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  1.    10 Apr 2015 #1
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    Resilient File System (ReFS)


    Source: Technet Windows Server Library

    Quote Originally Posted by Technet
    Resilient File System Overview
    Published: February 29, 2012
    Updated: November 1, 2013
    Applies To: Windows 8.1, Windows Server 2012, Windows Server 2012 R2

    This topic describes Resilient File System (ReFS), a new file system in Windows Server 2012, the deployment scenarios for the new file system, and the new and changed functionality for ReFS in Windows Server 2012 R2.
    Feature description

    Windows customers want a cost-effective platform that maximizes data availability, scales efficiently to very large data sets across diverse workloads, and guarantees data integrity by means of resiliency to corruption (regardless of software or hardware failures). ReFS is a new file system that targets these needs while providing a foundation for significant future innovations. By utilizing an integrated storage stack comprising ReFS and the new Storage Spaces feature in Windows Server 2012, customers can now deploy the most cost-effective platform for available and scalable data access using commodity storage.

    Storage Spaces protects data from partial and complete disk failures by maintaining copies on multiple disks. ReFS interfaces with Storage Spaces to automatically repair the corruption. For more information about Storage Spaces, see Storage Spaces Overview and the Storage Spaces Microsoft TechNet blog.

    The key attributes of ReFS include:

    • Maintaining a high level of data availability and reliability, even when the individual underlying storage devices experience failures.

    • Providing a full, end-to-end resilient architecture when used in conjunction with Storage Spaces. When used together, ReFS and Storage Spaces provide enhanced resiliency to storage device failures.


    For information about new and updated functionality in Windows Server 2012 R2, see New and updated functionality later in this topic.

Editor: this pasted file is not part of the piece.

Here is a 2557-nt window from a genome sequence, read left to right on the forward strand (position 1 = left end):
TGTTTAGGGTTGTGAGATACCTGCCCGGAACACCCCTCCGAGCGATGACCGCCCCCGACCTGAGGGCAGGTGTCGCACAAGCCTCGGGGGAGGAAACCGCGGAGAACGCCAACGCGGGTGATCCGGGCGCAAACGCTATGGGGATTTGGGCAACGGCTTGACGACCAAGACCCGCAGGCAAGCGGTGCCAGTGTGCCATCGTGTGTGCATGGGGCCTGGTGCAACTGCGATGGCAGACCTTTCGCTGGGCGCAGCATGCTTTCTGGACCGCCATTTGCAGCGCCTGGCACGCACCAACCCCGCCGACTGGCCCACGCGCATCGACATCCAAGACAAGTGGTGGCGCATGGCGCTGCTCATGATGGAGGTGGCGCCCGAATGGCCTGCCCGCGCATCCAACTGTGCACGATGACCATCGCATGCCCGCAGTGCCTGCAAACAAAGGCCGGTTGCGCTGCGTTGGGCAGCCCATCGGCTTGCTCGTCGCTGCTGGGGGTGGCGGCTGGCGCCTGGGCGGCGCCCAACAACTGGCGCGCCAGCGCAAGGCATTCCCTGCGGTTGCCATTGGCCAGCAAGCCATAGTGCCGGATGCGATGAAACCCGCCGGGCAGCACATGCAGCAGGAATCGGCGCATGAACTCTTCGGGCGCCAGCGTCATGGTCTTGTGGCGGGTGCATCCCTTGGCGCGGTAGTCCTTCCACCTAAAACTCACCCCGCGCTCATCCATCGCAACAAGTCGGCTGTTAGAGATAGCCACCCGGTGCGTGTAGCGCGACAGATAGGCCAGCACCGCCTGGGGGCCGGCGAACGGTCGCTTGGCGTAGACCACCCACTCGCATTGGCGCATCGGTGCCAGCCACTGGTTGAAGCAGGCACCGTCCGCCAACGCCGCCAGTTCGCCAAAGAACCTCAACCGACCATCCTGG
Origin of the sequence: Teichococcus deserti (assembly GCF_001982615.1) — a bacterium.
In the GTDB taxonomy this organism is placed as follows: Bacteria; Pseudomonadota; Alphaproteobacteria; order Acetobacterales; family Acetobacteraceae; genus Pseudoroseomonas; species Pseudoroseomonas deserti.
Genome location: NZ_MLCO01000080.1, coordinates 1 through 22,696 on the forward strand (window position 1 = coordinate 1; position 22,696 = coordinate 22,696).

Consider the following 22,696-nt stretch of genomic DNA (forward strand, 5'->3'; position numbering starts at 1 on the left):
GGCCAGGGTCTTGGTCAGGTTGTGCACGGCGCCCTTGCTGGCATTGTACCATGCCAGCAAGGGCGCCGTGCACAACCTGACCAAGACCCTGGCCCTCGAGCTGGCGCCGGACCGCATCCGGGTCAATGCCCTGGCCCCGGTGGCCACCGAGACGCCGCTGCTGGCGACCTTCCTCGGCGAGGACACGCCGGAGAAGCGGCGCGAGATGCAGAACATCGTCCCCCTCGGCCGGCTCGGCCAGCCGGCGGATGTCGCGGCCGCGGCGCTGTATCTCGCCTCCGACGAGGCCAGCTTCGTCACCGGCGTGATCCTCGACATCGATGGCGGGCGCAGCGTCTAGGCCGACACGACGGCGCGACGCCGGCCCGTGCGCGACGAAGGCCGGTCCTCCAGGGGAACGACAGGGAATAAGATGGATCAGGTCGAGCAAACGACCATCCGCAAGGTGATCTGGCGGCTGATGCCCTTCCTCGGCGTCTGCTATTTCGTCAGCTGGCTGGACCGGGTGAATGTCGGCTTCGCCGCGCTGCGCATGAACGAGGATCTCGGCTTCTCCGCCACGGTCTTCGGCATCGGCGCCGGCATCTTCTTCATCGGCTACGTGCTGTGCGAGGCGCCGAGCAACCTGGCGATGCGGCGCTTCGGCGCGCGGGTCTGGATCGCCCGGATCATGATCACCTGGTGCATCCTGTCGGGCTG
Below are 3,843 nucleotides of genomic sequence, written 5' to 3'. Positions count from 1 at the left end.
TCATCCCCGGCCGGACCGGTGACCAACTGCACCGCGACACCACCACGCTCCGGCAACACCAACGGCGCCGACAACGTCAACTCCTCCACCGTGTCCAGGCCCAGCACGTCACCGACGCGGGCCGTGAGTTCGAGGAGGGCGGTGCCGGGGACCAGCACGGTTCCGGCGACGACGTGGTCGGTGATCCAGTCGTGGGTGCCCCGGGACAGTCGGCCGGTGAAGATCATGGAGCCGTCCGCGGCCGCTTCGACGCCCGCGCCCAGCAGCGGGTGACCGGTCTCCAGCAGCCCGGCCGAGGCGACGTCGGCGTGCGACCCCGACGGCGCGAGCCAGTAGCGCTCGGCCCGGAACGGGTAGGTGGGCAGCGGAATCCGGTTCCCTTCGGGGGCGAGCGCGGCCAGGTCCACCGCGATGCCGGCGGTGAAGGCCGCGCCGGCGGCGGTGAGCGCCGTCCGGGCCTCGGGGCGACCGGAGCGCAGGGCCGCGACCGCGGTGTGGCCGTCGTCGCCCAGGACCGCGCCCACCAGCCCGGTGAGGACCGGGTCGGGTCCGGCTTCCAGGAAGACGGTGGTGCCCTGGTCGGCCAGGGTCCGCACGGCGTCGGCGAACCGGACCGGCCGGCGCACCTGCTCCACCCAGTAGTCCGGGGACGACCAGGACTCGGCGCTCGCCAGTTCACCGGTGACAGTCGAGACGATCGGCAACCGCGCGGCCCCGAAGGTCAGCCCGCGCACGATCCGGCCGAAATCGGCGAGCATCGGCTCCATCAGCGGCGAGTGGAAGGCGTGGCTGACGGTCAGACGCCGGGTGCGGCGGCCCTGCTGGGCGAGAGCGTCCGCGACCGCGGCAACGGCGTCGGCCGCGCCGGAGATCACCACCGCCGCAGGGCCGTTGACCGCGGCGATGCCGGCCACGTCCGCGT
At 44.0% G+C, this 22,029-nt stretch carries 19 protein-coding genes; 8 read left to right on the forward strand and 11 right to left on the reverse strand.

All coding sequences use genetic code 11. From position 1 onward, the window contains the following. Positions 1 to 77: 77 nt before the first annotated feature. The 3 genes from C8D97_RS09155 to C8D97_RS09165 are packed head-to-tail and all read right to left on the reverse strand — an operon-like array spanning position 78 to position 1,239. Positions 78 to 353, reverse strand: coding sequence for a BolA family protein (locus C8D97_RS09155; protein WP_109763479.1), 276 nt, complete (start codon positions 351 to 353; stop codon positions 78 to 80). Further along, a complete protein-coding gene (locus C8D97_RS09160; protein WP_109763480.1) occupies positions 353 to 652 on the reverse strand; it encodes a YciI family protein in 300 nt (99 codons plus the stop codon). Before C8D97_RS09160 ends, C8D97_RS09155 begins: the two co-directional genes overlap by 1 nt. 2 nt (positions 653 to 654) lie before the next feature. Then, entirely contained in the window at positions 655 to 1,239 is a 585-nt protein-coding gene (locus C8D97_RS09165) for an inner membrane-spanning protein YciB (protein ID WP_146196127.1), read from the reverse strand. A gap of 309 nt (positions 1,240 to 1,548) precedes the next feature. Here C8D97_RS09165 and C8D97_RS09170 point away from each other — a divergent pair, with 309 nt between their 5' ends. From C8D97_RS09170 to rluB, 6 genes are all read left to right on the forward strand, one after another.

...more
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  2.    10 Apr 2015 #2
    Join Date : Sep 2014
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    Ummm... And?

    This is not new.... It was part of Windows Server 2012 (i.e. Windows 8 Server) and Was included in Windows 8.1 and Windows Server 2012 R2 (i.e. Windows 8.1 Server)
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  3.    10 Apr 2015 #3
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    Quote Originally Posted by Mystere View Post
    Ummm... And?

    This is not new.... It was part of Windows Server 2012 (i.e. Windows 8 Server) and Was included in Windows 8.1 and Windows Server 2012 R2 (i.e. Windows 8.1 Server)
    Ummm... And... Win8 was so well received it probably is new to many. The forums aren't only for those in the know, ya know

    I suppose the real interest is in knowing if anyone has implemented ReFS and what their experience is using it. Anything you might add along those line would be helpful.
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  4.    10 Apr 2015 #4
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    Well, it has rather limited use for home users. You can't boot from it, from what I recall and has other limitations. It's primary benefits are for larger SAN's and what not.
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  5.    10 Apr 2015 #5
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    Every file system has drawbacks and limitations. ReFS will eventually replace NTFS just as NTFS replaced FAT32 and exFAT.

    Anyway, it will take many years before MS has the opportunity to replace NTFS. I think it took almost 15 years to completely replace FAT32.

    Bill
    .
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  6.    10 Apr 2015 #6
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    I'm not so sure that ReFS will replace NTFS... I think it's a special purpose file system, not intended for general use, and I think it will stay that way.
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  7.    11 Apr 2015 #7
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    Quote Originally Posted by Slartybart View Post
    I think it took almost 15 years to completely replace FAT32
    Don't want to act dumb but when was FAT32 completely replaced? Considering EFI can only boot (unless you give it some extra drivers) a FAT partition. My phone and camera also still are formatted FAT. Am I living in the past?
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  8.    11 Apr 2015 #8
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    Quote Originally Posted by adamf View Post
    Don't want to act dumb but when was FAT32 completely replaced? Considering EFI can only boot (unless you give it some extra drivers) a FAT partition. My phone and camera also still are formatted FAT. Am I living in the past?
    I should have said as the primary or the default file system - FAT32 and exFAT are secondary choices. Why EFI requires FAT is beyond me. It probably has to do with avoiding accidental encryption
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  9.    11 Apr 2015 #9

    Maybe 'cos it's universal across all OS', I presume.
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  10.    15 Apr 2015 #10
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    Quote Originally Posted by Superfly View Post
    Maybe 'cos it's universal across all OS', I presume.
    Now why didn't I think of that answer
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